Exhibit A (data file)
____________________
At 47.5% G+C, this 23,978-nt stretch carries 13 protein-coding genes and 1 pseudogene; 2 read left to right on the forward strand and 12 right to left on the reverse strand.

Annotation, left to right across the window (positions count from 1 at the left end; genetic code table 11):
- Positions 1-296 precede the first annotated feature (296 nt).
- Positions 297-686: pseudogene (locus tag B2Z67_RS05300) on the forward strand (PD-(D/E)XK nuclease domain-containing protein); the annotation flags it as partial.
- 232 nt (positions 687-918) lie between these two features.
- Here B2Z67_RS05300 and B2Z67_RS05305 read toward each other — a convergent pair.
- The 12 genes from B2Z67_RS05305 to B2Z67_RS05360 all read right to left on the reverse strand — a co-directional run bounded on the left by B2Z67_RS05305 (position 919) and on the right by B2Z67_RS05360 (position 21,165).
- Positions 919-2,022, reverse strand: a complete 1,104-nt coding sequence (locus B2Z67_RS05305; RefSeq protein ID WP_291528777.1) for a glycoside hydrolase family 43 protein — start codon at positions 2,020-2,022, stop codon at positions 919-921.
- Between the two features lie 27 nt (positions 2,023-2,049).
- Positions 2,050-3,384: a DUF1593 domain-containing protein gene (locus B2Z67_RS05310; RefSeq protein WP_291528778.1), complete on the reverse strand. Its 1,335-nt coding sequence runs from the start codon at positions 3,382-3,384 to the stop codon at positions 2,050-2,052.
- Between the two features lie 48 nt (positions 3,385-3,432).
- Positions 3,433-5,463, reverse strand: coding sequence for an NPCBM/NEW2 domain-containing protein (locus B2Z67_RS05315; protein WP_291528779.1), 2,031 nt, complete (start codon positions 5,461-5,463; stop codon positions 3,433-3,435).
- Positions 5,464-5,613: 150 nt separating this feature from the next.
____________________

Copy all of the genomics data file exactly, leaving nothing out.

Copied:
At 47.5% G+C, this 23,978-nt stretch carries 13 protein-coding genes and 1 pseudogene; 2 read left to right on the forward strand and 12 right to left on the reverse strand.

Annotation, left to right across the window (positions count from 1 at the left end; genetic code table 11):
- Positions 1-296 precede the first annotated feature (296 nt).
- Positions 297-686: pseudogene (locus tag B2Z67_RS05300) on the forward strand (PD-(D/E)XK nuclease domain-containing protein); the annotation flags it as partial.
- 232 nt (positions 687-918) lie between these two features.
- Here B2Z67_RS05300 and B2Z67_RS05305 read toward each other — a convergent pair.
- The 12 genes from B2Z67_RS05305 to B2Z67_RS05360 all read right to left on the reverse strand — a co-directional run bounded on the left by B2Z67_RS05305 (position 919) and on the right by B2Z67_RS05360 (position 21,165).
- Positions 919-2,022, reverse strand: a complete 1,104-nt coding sequence (locus B2Z67_RS05305; RefSeq protein ID WP_291528777.1) for a glycoside hydrolase family 43 protein — start codon at positions 2,020-2,022, stop codon at positions 919-921.
- Between the two features lie 27 nt (positions 2,023-2,049).
- Positions 2,050-3,384: a DUF1593 domain-containing protein gene (locus B2Z67_RS05310; RefSeq protein WP_291528778.1), complete on the reverse strand. Its 1,335-nt coding sequence runs from the start codon at positions 3,382-3,384 to the stop codon at positions 2,050-2,052.
- Between the two features lie 48 nt (positions 3,385-3,432).
- Positions 3,433-5,463, reverse strand: coding sequence for an NPCBM/NEW2 domain-containing protein (locus B2Z67_RS05315; protein WP_291528779.1), 2,031 nt, complete (start codon positions 5,461-5,463; stop codon positions 3,433-3,435).
- Positions 5,464-5,613: 150 nt separating this feature from the next.